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Nicaragua’s rich mix of cultures is evident when you come face to face with the locals. Fair hair, blue eyes, Afro curls and pale freckles mix beautifully with indigenous deep brown eyes, maroon skin and thick black hair.

 

 

The Nicaraguans have seen many foreigners come for a piece of their country in the past centuries. This fact is reflected in the fine Nicaraguan mix of folk dances, celebrations that brim with flavor and influence from all over the world. Each region of the country has its own historic dance with a unique story. This is the result of fertile land and a central position between the Caribbean and Pacific Ocean that made the country a prime target for early Spanish conquests and European settlers. Europeans went to the northern provinces to set up coffee plantations while Africans were brought to the Atlantic coast by the English to work as slaves.

 

 

All of these groups brought customs and traditions from their lands, and working closely with the indigenous people, practices were taken up and adapted by locals who developed their own versions of traditional dances such as the Mazkura, the Polka and the Waltz. Jeymi is a dance teacher with the charitable organization CESESMA, based in Matagalpa in the North of Nicaragua. At times she must walk for up to two hours after a long bus journey to reach remote schools for morning class. She gets paid a small wage, but her enthusiasm shines as she gives children in rural communities the opportunity to experience and learn about this rich aspect of their culture.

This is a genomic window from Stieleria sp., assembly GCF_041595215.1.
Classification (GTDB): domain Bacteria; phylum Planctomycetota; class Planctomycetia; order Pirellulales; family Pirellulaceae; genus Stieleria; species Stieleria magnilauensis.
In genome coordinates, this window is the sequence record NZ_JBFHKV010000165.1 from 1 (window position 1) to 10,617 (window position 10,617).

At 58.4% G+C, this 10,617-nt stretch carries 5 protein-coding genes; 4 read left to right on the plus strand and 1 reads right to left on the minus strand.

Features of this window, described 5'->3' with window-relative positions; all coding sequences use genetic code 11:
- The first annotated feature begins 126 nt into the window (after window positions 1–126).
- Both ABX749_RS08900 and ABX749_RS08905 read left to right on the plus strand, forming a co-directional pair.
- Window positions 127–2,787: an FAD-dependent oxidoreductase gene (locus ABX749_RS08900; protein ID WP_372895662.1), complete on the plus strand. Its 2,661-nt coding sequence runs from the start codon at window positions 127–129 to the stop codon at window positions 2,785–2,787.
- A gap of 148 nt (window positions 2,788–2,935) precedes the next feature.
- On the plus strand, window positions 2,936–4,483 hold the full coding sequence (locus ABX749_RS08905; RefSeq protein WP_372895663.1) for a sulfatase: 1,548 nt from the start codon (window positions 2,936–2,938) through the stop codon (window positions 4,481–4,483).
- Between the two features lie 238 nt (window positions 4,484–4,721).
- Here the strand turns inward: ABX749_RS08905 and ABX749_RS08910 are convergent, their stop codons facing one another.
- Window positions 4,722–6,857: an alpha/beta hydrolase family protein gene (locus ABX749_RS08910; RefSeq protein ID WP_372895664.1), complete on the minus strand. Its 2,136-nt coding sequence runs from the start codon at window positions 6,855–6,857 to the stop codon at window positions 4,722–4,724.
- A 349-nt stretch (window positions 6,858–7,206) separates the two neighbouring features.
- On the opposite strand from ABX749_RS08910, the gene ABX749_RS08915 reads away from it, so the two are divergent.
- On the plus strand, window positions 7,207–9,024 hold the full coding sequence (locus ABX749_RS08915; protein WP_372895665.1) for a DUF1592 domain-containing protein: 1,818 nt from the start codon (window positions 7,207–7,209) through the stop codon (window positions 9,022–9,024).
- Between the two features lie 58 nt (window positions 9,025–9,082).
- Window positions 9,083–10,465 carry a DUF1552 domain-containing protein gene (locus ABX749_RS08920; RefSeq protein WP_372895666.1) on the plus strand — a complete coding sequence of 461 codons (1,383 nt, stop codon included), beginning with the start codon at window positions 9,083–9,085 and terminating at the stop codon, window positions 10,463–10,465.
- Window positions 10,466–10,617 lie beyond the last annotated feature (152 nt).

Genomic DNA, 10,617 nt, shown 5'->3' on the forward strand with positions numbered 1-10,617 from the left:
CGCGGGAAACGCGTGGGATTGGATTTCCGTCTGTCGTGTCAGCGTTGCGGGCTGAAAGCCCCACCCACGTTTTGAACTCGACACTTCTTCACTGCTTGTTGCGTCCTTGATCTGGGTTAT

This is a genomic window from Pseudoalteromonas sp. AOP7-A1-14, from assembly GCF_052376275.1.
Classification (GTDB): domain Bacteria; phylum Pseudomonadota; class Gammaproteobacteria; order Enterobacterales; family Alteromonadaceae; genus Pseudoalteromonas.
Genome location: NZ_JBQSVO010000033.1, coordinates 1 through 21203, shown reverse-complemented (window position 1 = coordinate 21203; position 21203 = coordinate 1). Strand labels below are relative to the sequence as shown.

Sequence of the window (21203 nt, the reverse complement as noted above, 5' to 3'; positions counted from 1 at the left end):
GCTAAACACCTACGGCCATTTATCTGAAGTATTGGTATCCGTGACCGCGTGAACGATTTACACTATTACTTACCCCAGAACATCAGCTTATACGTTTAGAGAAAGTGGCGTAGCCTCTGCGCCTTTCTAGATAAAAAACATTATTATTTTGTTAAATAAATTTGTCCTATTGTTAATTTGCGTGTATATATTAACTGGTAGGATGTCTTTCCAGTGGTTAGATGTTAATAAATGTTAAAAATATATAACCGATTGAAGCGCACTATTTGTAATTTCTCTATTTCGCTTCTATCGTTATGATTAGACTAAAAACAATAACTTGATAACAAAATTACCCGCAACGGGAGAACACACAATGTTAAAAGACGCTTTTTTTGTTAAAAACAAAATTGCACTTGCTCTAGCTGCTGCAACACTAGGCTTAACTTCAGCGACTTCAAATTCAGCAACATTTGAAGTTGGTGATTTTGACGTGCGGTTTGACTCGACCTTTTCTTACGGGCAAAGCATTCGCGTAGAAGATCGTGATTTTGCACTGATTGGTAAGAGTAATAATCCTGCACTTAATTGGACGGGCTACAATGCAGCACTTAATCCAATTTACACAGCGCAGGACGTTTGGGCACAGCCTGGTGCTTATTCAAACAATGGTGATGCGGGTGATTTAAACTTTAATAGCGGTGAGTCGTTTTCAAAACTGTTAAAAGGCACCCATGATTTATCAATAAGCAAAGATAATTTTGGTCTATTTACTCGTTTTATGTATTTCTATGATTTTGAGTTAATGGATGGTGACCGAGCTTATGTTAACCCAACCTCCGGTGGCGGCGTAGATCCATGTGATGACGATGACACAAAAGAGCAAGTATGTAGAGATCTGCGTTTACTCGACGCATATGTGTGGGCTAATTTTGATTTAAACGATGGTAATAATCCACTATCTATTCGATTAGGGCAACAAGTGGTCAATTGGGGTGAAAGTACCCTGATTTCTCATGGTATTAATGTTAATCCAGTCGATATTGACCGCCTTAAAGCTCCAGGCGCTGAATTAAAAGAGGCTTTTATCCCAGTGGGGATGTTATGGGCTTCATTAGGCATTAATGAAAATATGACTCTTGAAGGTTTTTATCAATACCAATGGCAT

The children pad their feet in time with the traditional glockenspiel music and once they have the basic steps, Jeymi hands out the long skirts and frilled blouses. The girls aim for a snug fit, the boys looking like farmers in their straw hats and loose trousers. By the end of the class, the girls are floating across the floor, tilting their bodies and shuffling their feet while holding out their big skirts and the boys come weaving in and out without a bump, each using the simple scuffing step and twirl as they tip their hats to their partners.

 

 

This is the Nicaraguan Polka, specific to the Northern region, a dance that has its roots in Poland. Every folk dance is complemented by bright and intricate costumes that express strong hints of their origin and local influence. The Dance of the Cutter Ants celebrates Saint Diego and tells the story of a remote village set to lose all their crops due to the threat of destructive ants. The saga goes that the whole village put their faith in the saint and set out armed with wooden branches to bash and batter the ants until nearly all were dead. The dance is a slow, deliberate set of movements that can be seen in the town’s yearly procession.

 

 

After a turbulent history in which much of the indigenous population was wiped out and few details of their historic rituals remained, Nicaragua was left to adopt a wide variety of styles and influences. It is these characteristics that make the country so distinct, not only in its dance, but in its open acceptance of outside cultures.

 

 

It is easy to overlook a country’s dance and theatre culture in favor of historic buildings, museums, and famous art galleries. Yet, take the time to explore some of the active arts in a foreign place and you receive some of the most rewarding and entertaining lessons available, along with the opportunity to see locals perform traditional practices and customs in their home land.



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